Well, we all allowed the South the indulgence of the covers album, even bought it for the hoot of having Olivia Neutron-Bomb and Blue Oyster Cult's finest moments cut down to size, but the five year wait for some decent original material has tried the patience more than somewhat.
Lyrically this album is spot on, by turns fragrant, sharp, whimsical, droll and acerbic. Age must have caught up with them because, apart from the clapped out old bus on the cover, there's a good helping of ruminating on mature love and relationships (Cat Loves The Mouse, where one naughty word earns the album its black and white sticker, and When Romance Is Dead), as well as the tribute to home town Manchester. But there is still time for social comment, as they touch upon such things as the public attacment to the cult of celebrities and soaps rather than the troubles in the world (Meanwhile).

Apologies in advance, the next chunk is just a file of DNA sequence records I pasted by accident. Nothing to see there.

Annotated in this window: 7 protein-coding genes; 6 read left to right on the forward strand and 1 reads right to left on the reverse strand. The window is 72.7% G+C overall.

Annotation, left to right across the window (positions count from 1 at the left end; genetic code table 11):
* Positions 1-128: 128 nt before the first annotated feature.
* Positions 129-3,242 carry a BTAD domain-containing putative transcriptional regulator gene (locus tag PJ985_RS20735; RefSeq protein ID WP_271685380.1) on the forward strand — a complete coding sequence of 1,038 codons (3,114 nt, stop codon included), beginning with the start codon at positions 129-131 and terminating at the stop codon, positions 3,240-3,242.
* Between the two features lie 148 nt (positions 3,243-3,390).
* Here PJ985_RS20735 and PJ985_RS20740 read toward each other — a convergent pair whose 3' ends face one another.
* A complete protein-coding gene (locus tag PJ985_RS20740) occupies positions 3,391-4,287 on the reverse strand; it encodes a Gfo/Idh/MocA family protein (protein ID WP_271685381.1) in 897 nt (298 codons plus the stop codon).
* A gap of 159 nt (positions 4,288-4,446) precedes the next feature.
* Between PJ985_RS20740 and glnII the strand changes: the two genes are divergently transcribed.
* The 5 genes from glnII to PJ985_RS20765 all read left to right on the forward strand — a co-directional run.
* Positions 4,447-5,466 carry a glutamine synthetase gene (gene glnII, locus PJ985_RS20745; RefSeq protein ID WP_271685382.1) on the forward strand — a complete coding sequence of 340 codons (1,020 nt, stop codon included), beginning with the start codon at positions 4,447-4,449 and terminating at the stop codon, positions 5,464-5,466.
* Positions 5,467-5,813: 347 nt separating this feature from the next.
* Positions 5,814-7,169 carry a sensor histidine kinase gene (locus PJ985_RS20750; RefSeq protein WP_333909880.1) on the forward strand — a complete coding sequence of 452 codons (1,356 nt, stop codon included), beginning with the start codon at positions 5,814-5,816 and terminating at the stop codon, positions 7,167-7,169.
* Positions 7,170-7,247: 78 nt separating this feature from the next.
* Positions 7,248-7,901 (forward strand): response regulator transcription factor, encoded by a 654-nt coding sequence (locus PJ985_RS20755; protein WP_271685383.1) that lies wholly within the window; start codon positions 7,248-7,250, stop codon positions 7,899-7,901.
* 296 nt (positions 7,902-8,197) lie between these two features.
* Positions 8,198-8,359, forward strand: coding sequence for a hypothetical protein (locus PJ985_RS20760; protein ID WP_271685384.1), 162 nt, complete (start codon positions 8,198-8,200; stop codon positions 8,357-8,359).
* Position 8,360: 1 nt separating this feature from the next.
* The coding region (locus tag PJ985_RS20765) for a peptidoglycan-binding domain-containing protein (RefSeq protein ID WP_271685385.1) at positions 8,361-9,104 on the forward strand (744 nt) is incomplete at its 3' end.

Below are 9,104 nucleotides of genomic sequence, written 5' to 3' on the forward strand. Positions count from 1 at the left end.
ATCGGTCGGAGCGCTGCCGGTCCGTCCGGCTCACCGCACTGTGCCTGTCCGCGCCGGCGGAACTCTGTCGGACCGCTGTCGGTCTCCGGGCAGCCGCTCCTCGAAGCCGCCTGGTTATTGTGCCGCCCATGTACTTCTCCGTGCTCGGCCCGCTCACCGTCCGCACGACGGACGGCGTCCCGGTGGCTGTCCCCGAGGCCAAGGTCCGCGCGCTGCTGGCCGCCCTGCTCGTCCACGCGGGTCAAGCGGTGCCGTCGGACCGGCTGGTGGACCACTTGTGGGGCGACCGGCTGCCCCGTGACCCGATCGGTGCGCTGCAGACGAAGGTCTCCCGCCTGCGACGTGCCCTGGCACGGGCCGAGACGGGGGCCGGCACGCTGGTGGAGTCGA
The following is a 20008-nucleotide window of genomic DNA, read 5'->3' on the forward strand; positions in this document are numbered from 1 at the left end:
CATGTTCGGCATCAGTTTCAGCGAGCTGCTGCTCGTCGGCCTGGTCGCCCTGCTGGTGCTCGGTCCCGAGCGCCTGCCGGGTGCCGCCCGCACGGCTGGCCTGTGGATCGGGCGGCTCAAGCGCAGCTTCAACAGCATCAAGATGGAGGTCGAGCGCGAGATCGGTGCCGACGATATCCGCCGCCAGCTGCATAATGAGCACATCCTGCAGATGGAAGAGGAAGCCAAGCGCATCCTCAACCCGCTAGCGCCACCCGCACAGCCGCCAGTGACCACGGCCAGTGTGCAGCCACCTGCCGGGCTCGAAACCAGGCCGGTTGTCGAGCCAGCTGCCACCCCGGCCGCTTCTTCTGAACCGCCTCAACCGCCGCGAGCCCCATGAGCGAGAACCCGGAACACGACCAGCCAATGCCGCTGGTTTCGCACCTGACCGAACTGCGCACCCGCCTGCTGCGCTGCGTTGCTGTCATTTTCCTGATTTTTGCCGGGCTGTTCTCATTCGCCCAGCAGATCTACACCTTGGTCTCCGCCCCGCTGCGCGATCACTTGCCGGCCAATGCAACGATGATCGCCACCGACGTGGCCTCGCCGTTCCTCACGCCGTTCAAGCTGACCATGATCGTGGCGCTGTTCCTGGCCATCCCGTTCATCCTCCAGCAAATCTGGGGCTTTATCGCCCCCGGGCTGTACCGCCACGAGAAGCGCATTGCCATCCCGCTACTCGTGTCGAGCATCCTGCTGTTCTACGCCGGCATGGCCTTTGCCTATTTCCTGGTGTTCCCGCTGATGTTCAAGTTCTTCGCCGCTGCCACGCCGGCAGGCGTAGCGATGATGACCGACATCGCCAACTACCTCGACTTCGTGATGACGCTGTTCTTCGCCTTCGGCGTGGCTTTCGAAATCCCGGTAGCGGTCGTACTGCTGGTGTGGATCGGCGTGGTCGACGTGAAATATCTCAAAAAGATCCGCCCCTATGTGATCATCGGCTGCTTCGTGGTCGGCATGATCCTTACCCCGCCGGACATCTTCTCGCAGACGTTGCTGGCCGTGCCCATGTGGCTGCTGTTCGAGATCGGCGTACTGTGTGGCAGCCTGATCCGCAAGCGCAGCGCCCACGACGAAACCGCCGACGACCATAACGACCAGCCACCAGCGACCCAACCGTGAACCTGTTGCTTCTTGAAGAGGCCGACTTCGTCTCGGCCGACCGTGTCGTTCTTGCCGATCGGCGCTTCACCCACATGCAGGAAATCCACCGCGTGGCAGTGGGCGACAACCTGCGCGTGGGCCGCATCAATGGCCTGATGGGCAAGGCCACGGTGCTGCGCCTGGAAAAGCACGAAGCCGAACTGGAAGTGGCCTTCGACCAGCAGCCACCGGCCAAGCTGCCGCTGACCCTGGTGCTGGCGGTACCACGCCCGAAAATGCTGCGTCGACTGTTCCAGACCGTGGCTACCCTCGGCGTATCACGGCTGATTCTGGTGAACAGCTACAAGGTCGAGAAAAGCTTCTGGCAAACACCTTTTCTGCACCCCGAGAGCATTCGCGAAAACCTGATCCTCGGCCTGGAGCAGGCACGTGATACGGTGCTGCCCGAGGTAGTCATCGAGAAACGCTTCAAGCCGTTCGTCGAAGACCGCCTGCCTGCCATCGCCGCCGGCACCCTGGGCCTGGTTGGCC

Musically, things are on the whole a little more jaunty and uptempo than we're used to. There is a distinct country flavour, with banjos, mandolins and honky-tonk pub pianos much in evidence. Tunes and melodies are subtle - there is nothing that grabs you immediately or will sell a million - and grow on you. Paul, Dave and Alison's vocals are as strong as ever, and they combine and contrast perfectly.
Overall, it's a good album, not earth-shattering, but it'll do for now. At least it sounds as if they enjoyed recording it. And, by the way, the only difference between this and the limited edition is the packaging - this is the jewel case version.